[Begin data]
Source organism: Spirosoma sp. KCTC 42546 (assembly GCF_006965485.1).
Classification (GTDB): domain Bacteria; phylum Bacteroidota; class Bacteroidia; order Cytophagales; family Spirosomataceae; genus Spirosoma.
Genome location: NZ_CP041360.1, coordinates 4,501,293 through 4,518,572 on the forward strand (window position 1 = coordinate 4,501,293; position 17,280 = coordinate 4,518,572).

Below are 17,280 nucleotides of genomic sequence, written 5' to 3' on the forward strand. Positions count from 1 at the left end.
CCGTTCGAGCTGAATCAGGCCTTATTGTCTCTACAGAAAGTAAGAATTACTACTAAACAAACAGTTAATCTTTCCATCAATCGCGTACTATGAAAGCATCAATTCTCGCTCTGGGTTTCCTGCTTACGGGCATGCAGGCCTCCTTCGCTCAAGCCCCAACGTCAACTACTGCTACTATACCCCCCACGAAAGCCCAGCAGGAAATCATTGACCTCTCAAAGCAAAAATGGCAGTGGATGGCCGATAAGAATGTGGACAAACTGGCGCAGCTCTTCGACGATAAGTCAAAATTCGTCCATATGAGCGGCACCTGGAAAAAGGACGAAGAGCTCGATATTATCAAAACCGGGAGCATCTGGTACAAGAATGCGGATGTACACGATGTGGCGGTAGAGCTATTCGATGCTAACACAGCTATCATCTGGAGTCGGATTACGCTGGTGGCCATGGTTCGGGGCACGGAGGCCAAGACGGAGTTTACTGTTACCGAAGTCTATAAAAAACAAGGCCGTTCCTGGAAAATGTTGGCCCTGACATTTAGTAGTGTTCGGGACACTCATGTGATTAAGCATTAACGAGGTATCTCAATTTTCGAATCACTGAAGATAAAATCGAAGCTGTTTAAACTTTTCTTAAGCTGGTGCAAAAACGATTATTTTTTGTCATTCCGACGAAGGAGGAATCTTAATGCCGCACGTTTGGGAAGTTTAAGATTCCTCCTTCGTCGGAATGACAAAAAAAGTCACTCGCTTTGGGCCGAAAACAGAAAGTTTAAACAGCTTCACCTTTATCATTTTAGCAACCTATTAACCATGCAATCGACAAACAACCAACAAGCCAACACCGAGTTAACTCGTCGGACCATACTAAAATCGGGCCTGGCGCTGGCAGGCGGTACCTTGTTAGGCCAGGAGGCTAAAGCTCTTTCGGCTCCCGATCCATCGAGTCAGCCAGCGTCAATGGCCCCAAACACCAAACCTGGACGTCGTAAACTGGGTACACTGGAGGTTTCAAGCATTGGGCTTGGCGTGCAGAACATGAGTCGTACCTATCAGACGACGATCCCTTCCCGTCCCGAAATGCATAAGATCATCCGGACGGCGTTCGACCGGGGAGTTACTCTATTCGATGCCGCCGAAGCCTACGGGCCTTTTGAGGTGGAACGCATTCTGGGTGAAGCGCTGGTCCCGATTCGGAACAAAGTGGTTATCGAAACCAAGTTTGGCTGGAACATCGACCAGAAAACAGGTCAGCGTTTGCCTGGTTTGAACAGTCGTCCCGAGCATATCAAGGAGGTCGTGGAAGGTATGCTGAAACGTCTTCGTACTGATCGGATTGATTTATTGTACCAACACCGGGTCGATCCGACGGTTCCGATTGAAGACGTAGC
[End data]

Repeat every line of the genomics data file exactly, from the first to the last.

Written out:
Source organism: Spirosoma sp. KCTC 42546 (assembly GCF_006965485.1).
Classification (GTDB): domain Bacteria; phylum Bacteroidota; class Bacteroidia; order Cytophagales; family Spirosomataceae; genus Spirosoma.
Genome location: NZ_CP041360.1, coordinates 4,501,293 through 4,518,572 on the forward strand (window position 1 = coordinate 4,501,293; position 17,280 = coordinate 4,518,572).

Below are 17,280 nucleotides of genomic sequence, written 5' to 3' on the forward strand. Positions count from 1 at the left end.
CCGTTCGAGCTGAATCAGGCCTTATTGTCTCTACAGAAAGTAAGAATTACTACTAAACAAACAGTTAATCTTTCCATCAATCGCGTACTATGAAAGCATCAATTCTCGCTCTGGGTTTCCTGCTTACGGGCATGCAGGCCTCCTTCGCTCAAGCCCCAACGTCAACTACTGCTACTATACCCCCCACGAAAGCCCAGCAGGAAATCATTGACCTCTCAAAGCAAAAATGGCAGTGGATGGCCGATAAGAATGTGGACAAACTGGCGCAGCTCTTCGACGATAAGTCAAAATTCGTCCATATGAGCGGCACCTGGAAAAAGGACGAAGAGCTCGATATTATCAAAACCGGGAGCATCTGGTACAAGAATGCGGATGTACACGATGTGGCGGTAGAGCTATTCGATGCTAACACAGCTATCATCTGGAGTCGGATTACGCTGGTGGCCATGGTTCGGGGCACGGAGGCCAAGACGGAGTTTACTGTTACCGAAGTCTATAAAAAACAAGGCCGTTCCTGGAAAATGTTGGCCCTGACATTTAGTAGTGTTCGGGACACTCATGTGATTAAGCATTAACGAGGTATCTCAATTTTCGAATCACTGAAGATAAAATCGAAGCTGTTTAAACTTTTCTTAAGCTGGTGCAAAAACGATTATTTTTTGTCATTCCGACGAAGGAGGAATCTTAATGCCGCACGTTTGGGAAGTTTAAGATTCCTCCTTCGTCGGAATGACAAAAAAAGTCACTCGCTTTGGGCCGAAAACAGAAAGTTTAAACAGCTTCACCTTTATCATTTTAGCAACCTATTAACCATGCAATCGACAAACAACCAACAAGCCAACACCGAGTTAACTCGTCGGACCATACTAAAATCGGGCCTGGCGCTGGCAGGCGGTACCTTGTTAGGCCAGGAGGCTAAAGCTCTTTCGGCTCCCGATCCATCGAGTCAGCCAGCGTCAATGGCCCCAAACACCAAACCTGGACGTCGTAAACTGGGTACACTGGAGGTTTCAAGCATTGGGCTTGGCGTGCAGAACATGAGTCGTACCTATCAGACGACGATCCCTTCCCGTCCCGAAATGCATAAGATCATCCGGACGGCGTTCGACCGGGGAGTTACTCTATTCGATGCCGCCGAAGCCTACGGGCCTTTTGAGGTGGAACGCATTCTGGGTGAAGCGCTGGTCCCGATTCGGAACAAAGTGGTTATCGAAACCAAGTTTGGCTGGAACATCGACCAGAAAACAGGTCAGCGTTTGCCTGGTTTGAACAGTCGTCCCGAGCATATCAAGGAGGTCGTGGAAGGTATGCTGAAACGTCTTCGTACTGATCGGATTGATTTATTGTACCAACACCGGGTCGATCCGACGGTTCCGATTGAAGACGTAGC